First lady asks Clinton to end clemency offer; Puerto Ricans' failure to renounce violence prompts her decision


Hillary Rodham Clinton called on President Clinton yesterday to immediately withdraw his offer to commute the prison sentences of 16 members of a Puerto Rican terrorist organization, saying they had failed to meet his demand to renounce violence in exchange for clemency.

The White House responded by saying it had set a deadline of 5 p.m. Friday for the prisoners, who have been connected to at least 130 bombings of military and political installations in the United States between 1974 and 1983, to meet the president's conditions. But the first lady said that was not soon enough for her.

"She believes the offer of clemency should be withdrawn now," her spokesman, Howard Wolfson, said.

The disagreement between the first lady and her husband on this high-profile topic came as Mrs. Clinton's supporters have voiced growing concern that Mr. Clinton's offer of clemency -- which the first lady asserted yesterday was done without her knowledge -- threatened to complicate her likely campaign for the Senate.

Republicans and Democrats have assailed the clemency offer, and Mrs. Clinton's opponents have accused the president of using the White House to curry favor for Mrs. Clinton among Hispanic voters, an influential and growing segment of New York's political electorate.

Mrs. Clinton's statement, issued by her Senate exploratory committee as she spent the weekend at Camp David with her husband, did not take issue with the president's original decision, announced Aug. 11, to offer a conditional clemency to the 16 members of the Armed Forces of National Liberation, or FALN, the initials for the Spanish rendering of the name.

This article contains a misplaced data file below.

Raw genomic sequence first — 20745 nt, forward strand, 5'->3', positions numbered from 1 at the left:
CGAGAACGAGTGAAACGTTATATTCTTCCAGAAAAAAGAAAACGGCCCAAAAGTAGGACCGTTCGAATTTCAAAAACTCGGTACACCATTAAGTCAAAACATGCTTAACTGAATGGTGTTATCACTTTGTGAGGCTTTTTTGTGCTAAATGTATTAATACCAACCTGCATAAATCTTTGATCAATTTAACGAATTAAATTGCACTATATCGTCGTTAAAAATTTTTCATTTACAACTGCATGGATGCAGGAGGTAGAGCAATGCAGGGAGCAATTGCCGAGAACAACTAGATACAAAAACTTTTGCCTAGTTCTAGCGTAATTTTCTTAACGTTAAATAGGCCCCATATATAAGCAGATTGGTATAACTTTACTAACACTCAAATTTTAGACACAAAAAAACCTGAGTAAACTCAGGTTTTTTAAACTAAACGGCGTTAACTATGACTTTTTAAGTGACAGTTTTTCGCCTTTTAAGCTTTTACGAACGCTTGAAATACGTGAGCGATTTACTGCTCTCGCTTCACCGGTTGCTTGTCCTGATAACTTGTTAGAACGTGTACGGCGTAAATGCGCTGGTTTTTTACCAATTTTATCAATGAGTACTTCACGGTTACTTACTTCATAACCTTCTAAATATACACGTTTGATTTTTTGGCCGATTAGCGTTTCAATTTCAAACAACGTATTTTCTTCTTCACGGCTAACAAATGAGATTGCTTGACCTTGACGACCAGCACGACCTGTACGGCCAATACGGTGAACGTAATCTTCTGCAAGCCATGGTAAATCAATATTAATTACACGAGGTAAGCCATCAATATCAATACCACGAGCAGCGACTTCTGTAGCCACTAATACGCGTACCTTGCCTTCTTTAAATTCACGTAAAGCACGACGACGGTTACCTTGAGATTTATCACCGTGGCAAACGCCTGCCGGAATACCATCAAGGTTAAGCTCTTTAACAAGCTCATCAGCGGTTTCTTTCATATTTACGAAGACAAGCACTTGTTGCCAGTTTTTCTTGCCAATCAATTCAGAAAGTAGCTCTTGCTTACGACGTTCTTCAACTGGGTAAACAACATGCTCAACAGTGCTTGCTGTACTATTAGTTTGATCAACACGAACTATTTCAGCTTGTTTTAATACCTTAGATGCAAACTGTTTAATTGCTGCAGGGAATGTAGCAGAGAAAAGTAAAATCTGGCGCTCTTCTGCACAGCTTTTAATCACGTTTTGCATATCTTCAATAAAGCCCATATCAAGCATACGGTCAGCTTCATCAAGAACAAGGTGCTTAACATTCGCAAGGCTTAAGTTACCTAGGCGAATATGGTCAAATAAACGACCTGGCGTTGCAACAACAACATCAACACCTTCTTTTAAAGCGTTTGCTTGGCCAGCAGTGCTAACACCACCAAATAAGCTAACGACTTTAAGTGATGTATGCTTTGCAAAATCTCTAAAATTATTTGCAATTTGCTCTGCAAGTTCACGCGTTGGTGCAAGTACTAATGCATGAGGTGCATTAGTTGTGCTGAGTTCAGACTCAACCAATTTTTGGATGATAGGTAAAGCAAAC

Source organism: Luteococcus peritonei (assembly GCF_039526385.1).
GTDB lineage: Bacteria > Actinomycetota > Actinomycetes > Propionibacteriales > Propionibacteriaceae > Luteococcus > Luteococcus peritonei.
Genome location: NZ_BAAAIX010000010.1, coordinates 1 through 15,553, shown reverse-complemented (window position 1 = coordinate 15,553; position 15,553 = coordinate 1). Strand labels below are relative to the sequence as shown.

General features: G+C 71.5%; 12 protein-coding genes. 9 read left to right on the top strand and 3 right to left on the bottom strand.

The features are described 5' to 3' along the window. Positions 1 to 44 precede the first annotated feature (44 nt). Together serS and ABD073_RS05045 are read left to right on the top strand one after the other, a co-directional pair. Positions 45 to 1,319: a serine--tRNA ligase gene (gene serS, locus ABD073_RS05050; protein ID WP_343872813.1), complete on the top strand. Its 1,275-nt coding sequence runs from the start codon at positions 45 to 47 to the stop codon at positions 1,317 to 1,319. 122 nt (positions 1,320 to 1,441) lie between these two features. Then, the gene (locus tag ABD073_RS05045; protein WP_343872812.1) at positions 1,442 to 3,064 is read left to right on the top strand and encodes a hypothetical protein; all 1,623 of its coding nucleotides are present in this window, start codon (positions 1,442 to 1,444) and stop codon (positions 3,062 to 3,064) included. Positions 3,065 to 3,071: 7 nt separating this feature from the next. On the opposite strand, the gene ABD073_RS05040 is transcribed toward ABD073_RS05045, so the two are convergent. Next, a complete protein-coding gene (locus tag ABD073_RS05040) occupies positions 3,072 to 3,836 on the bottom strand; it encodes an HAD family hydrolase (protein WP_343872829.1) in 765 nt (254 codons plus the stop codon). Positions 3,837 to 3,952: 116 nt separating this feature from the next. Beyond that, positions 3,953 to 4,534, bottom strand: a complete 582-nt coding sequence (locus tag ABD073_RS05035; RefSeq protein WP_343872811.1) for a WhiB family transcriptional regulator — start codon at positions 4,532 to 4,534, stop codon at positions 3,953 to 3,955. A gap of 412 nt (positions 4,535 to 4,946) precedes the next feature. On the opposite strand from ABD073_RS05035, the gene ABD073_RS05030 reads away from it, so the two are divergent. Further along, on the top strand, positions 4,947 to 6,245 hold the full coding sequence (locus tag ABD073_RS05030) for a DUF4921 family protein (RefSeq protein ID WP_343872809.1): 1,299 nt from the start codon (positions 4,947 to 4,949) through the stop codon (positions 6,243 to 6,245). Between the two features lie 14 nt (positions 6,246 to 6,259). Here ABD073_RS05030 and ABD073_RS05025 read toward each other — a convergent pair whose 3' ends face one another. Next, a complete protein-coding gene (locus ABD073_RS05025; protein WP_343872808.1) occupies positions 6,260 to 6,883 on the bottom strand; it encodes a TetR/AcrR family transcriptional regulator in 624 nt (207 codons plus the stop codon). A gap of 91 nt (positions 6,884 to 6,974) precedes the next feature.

But she noted that the president had made the offer on the condition that the prisoners -- none of whom had been directly related to any crimes that resulted in death or injury -- renounce any future acts of violence.

"It's been three weeks and their silence speaks volumes," Mrs. Clinton said in the statement. "I believe the offer of clemency should be withdrawn."

The first lady's announcement set off a confused couple of hours involving the White House and Mrs. Clinton's exploratory campaign.

A White House spokesman, Jim Kennedy, said the administration had sent a letter on Friday to the Chicago-based lawyer for the 16 FALN members, setting the Sept. 10 deadline. White House aides said they were unaware that Mrs. Clinton was about to step into the dispute when they set the deadline.

Mrs. Clinton's aides alerted reporters to her statement shortly before 1: 30 p.m. yesterday. Wolfson said that Mrs. Clinton did not know about the White House letter at the time. He said she had alerted the president to her concerns about the clemency offer while they were vacationing, but did not inform the president of her intention to issue a public statement until yesterday morning.

"She found out about the letter when she told the president about the statement," Wolfson said. "While she is pleased with the letter, she believes the offer of clemency should be withdrawn now."

Until now the first lady had, by all appearances, embraced the administration line, saying that the prisoners should not be released until they renounced violence. This was the first time Mrs. Clinton had made any mention of a deadline.

New York City Mayor Rudolph W. Giuliani, the Republican who is likely to run for the Senate against Mrs. Clinton, and who had called on the president to withdraw the clemency offer, declined through a City Hall spokesman to comment on Mrs. Clinton's action.

Mrs. Clinton's statement marked the latest, and clearly the most striking, attempt by the first lady to distance herself from the administration on an issue in which White House policy might prove problematic to a Democrat seeking to become senator from New York.

Earlier, she had joined New York political and labor leaders at a White House meeting complaining about Mr. Clinton's proposed cuts in Medicare reimbursements to hospitals. She had also parted with the State Department on Mideast policy, saying she thought Jerusalem should be the "eternal and indivisible capital of Israel."

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